(Bloomberg) -- Activist investors are chasing ever-bigger prey in the U.K., with blue-chip consumer goods company Unilever Plc becoming the latest to come under fire.
London-listed companies with a combined market capitalization of more than $500 billion have been targeted in the past few months, data compiled by Bloomberg show. The move from Nelson Peltz’s Trian Fund Management to amass a holding in Unilever, the maker of Dove soap, is putting more pressure on Chief Executive Officer Alan Jope to accelerate a revamp.
Drugmaker GlaxoSmithKline Plc and energy giant Shell Plc are also among the FTSE 100 constituents that have recently become targets. Last year was already a busy year for activist investors in the British market, with the number of campaigns rising 48% to the highest level in at least five years, according to Bloomberg Intelligence.
Impatient investors in British firms will increasingly want companies to deliver better returns on capital as interest rates rise, according to Malcolm McKenzie, head of European corporate transformation services at advisory firm Alvarez & Marsal. The U.K. will be a rich hunting ground for activists throughout 2022, he said.
“The relative underperformance of U.K. corporates compared to their European peers is helping drive more activism,” McKenzie said. “At the same time, environmental and social activism continues to build, bringing ever greater complexity to the challenges faced by corporates and their boards. Unravelling a Gordian knot of multiple demands will be no easy feat.”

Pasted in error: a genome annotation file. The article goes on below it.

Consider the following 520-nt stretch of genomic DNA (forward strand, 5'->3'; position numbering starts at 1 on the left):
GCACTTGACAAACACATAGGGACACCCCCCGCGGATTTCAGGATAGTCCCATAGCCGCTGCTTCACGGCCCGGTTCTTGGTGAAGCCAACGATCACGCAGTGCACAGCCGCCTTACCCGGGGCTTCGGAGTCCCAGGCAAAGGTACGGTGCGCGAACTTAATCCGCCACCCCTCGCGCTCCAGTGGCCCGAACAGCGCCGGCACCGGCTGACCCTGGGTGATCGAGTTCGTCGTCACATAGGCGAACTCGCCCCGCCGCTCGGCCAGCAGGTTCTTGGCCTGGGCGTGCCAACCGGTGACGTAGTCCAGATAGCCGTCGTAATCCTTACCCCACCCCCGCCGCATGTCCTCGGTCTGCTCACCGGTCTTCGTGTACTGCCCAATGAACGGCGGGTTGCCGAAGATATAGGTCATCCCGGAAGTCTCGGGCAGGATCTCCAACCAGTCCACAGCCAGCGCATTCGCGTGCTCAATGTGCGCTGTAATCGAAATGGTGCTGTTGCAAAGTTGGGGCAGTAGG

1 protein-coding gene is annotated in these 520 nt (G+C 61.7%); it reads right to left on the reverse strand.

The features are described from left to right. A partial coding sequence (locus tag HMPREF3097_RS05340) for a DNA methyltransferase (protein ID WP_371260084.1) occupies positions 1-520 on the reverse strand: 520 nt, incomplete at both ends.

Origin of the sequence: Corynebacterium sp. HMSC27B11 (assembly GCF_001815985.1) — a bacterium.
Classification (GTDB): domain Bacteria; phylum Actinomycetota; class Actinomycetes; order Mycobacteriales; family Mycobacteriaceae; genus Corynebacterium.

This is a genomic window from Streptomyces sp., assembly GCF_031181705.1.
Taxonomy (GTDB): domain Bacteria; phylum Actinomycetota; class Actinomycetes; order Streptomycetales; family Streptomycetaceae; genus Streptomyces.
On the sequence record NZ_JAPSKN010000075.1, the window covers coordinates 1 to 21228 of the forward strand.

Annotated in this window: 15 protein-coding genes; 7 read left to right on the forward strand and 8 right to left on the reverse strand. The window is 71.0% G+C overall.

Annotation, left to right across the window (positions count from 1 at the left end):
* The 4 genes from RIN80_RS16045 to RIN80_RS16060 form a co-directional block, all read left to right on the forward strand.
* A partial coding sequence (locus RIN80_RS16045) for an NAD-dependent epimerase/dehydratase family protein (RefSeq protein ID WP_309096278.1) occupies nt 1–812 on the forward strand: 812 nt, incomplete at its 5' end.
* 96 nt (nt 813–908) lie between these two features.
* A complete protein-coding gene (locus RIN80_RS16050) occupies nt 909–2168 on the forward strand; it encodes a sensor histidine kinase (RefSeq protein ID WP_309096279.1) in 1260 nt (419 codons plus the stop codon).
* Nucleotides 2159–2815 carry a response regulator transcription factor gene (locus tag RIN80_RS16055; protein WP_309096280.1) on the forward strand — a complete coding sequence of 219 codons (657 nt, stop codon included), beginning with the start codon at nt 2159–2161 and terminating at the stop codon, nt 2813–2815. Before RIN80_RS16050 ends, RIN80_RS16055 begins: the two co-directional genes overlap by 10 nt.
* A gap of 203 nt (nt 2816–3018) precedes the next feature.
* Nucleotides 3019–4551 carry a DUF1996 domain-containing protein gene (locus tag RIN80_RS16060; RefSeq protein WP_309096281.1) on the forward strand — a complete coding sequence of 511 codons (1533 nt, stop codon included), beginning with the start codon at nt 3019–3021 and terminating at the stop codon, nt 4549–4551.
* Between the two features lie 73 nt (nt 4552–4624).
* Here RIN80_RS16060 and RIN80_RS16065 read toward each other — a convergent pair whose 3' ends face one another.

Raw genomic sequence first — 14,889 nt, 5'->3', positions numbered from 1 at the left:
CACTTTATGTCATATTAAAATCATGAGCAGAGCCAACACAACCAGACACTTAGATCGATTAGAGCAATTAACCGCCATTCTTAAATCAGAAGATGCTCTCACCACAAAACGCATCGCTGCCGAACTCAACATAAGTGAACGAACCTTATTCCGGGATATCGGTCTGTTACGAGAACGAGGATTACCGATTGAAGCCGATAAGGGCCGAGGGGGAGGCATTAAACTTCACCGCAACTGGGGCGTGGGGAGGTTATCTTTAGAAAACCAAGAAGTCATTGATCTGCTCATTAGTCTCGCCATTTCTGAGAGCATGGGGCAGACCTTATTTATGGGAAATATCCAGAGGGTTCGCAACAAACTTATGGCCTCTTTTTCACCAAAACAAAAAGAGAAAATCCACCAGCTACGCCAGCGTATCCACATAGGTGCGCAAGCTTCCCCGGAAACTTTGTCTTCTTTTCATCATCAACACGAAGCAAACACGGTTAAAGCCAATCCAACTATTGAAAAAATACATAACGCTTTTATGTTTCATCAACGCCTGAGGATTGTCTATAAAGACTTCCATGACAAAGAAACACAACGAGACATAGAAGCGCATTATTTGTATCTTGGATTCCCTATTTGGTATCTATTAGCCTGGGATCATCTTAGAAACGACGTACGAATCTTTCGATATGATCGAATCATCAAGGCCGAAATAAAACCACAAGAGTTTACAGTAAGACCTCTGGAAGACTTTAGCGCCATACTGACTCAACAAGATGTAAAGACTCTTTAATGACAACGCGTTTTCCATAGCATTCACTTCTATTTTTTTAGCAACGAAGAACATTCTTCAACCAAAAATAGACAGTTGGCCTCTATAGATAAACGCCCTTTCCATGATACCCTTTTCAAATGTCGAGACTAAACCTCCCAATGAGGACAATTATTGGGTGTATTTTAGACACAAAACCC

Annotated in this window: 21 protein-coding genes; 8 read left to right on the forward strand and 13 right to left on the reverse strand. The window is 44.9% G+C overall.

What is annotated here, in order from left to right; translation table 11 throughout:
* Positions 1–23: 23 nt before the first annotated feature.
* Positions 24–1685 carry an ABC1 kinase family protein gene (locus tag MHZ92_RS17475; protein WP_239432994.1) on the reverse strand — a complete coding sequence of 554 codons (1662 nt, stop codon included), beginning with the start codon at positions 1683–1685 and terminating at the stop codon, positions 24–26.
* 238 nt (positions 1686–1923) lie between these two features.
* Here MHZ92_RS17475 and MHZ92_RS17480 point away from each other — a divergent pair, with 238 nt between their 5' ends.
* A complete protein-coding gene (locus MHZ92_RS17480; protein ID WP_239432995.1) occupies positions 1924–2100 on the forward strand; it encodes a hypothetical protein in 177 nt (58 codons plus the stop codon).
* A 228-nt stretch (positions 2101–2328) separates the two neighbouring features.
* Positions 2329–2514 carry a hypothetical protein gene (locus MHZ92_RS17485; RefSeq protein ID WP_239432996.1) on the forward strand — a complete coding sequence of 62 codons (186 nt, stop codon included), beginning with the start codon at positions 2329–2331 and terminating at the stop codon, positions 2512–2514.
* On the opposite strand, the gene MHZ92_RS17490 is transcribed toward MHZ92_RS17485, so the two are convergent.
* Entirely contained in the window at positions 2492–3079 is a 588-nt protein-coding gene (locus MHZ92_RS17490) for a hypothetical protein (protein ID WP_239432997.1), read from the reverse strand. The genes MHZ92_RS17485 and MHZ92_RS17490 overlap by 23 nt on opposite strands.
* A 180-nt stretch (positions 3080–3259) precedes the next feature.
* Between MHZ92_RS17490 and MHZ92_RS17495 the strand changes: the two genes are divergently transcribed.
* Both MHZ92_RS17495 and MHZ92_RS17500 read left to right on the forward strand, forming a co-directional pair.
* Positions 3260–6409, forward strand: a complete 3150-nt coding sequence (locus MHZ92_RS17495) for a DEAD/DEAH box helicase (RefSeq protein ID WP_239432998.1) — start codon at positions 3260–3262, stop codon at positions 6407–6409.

There are at least 21 U.K. companies at imminent risk of an attack from activist investors, Alvarez & Marsal wrote in a December report. U.S. funds are increasingly eyeing British companies, and lower valuation multiples in the London market will “inevitably” lead to calls for breakups, it said.
The FTSE 100 Index trades at 12.1 times this year’s estimated earnings, compared with 14.6 times for the Euro Stoxx 50 of the biggest companies on the continent and 20 times for the S&P 500 Index of U.S.-listed firms, according to data compiled by Bloomberg.
One of the most high-profile campaigns so far has been Elliott Investment Management’s demands at GlaxoSmithKline, where it’s urging the blue-chip drugmaker to bolster its pharmaceutical expertise and calling into question the leadership of Chief Executive Officer Emma Walmsley.
Elliott has also been pushing for a breakup of utility SSE Plc, which has rejected calls for a split and instead unveiled a green spending drive funded by a dividend cut and asset sales.
Another big activist investor emerged at Shell in October, when it came to light that Dan Loeb’s Third Point LLC had built a $750 million stake in the energy giant to push for a breakup. Meanwhile, hedge fund Bluebell Capital Partners has demanded commodities trader Glencore Plc separate its thermal coal business, saying it’s become a barrier to investment.
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